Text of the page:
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Look on the bright side

By Chen Dongxiao | China Daily | Updated: 2013-08-01 09:03

China can successfully make the industrial transition that will generate stable and sustainable growth in the long run

There are voices heralding the doomsday for China's , the outbreak of a debt crisis, rigidification of the financial system, the vanishing of the demographic dividend, or a stagnation in reforms. These observers have one thing in common: growing pessimism about China's economic prospects.

However, while these downbeat views of the Chinese economy and its development momentum may contain some element of truth, they are too narrow to show the whole picture.

First of all, China's economic growth is depending less and less on investment and exports, as consumption and innovation emerge as the main drivers for growth, although it will take a few years to see the transition take effect. The country's economic slowdown is an inevitable trend, since no country can stay on such a fast track forever. Even so, the Chinese economy is expected to maintain an annual growth rate of around 7 percent, even with the sluggish global recovery. What best serves the long-term interests of the Chinese people is an economy that boasts a more rational structure and establishes a better social and natural environment, even if it means a slower pace of growth.

Second, the government debt issue is starting to be addressed. China's land-reliant financing has come to a dead end, and the financing vehicles of its local governments have run out of control. Some sound solutions are needed right now to avert Detroit-style bankruptcies triggered by the piling up of debts. The key here is not to alleviate the burden of old debts, because the central coffers have enough resources to repay them all. What is needed is the efficient and proper management of financial revenues and expenditures by local governments in the future to prevent new debts being incurred before the old ones have been repaid.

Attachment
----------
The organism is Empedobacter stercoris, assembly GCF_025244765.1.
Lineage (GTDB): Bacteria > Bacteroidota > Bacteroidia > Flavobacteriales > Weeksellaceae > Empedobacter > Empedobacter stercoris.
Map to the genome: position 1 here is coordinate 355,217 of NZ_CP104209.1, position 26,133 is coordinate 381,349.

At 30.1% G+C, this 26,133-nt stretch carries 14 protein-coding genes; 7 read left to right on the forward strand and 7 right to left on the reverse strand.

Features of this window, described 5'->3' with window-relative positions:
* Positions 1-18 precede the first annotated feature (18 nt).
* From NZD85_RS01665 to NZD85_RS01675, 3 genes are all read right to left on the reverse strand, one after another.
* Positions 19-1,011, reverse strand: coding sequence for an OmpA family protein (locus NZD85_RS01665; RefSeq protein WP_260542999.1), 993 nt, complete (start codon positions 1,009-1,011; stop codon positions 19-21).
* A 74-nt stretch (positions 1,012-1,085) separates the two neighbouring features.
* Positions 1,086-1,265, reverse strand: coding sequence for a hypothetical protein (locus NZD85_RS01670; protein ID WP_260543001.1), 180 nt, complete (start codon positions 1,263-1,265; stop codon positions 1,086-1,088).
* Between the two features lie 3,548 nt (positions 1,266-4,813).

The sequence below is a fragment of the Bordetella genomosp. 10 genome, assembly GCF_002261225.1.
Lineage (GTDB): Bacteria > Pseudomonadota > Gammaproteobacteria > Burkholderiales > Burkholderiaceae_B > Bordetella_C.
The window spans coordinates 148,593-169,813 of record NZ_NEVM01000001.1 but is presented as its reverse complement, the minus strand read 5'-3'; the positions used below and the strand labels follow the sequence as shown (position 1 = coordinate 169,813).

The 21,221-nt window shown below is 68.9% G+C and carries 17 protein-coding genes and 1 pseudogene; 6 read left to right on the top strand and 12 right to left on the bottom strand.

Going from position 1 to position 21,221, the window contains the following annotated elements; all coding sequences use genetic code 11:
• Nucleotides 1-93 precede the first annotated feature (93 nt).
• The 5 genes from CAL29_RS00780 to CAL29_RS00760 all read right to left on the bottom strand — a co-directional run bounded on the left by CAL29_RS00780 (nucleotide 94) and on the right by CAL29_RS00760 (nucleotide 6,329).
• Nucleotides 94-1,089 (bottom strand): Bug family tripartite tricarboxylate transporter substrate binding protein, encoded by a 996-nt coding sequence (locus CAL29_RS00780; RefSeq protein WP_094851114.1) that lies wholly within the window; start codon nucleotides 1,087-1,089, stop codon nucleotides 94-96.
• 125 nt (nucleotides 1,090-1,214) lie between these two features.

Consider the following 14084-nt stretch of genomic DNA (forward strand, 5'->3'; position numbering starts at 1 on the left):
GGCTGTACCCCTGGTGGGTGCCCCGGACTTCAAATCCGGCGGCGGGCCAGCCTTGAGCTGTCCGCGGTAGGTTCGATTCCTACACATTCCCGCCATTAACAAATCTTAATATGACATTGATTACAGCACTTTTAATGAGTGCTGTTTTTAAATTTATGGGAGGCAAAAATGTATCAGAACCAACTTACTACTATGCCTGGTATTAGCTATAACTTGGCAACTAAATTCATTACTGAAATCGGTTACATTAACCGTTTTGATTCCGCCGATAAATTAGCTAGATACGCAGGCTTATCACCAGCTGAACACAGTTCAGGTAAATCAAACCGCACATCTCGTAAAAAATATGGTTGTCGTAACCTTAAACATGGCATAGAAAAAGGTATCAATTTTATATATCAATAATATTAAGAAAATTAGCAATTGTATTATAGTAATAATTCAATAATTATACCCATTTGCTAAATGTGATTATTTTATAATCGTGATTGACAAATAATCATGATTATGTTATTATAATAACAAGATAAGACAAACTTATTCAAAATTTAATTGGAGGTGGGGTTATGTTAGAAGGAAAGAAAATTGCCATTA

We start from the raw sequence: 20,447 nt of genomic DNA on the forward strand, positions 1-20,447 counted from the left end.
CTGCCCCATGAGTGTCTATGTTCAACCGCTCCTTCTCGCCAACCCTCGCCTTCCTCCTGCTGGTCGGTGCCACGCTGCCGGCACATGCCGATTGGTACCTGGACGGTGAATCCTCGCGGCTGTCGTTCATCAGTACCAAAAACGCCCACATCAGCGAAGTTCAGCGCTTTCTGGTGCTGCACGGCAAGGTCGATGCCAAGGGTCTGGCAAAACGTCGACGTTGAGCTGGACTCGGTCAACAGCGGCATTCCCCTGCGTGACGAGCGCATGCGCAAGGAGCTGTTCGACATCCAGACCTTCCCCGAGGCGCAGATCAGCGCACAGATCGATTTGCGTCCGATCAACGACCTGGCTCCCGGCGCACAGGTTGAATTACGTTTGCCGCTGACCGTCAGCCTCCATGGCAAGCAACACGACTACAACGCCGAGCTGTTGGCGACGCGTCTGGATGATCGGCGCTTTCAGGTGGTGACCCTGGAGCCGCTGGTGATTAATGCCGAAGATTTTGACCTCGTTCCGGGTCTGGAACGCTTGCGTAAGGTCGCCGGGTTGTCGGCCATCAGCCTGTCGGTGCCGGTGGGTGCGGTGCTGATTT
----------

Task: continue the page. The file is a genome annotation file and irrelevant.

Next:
The debt issue is now being tackled and straightforward proposals are being submitted on bond issuance by local governments. Also, GDP is no longer counted as the main yardstick for measuring the performance of officials. The central government has also called time and again for the liquidizing of sleeping funds, and issued a decree banning local governments from constructing new office buildings for the next five years.

Third, China has taken a substantive step to reform its financial system. On July 19, the People's Bank of China announced its lifting of controls over lending rates, the first step in liberalizing interest rates, and demonstrating the central bank's resolve to advance reforms and down-to-earth policy of cracking the harder nut first. The liberalization of interest rates and internationalization of the yuan are the key links in reform of China's financial system, which has already started and will inject new vitality into the country's real economy.

The lifting of the controls on lending rates, for instance, will surely drive commercial banks to lend more to privately owned small and medium-sized enterprises. Another example is the decision to create a free trade zone in Shanghai, a move that demonstrates the courage of the new leadership to push forward with reform and foretells the healthy prospects for China's financial and economic reforms.

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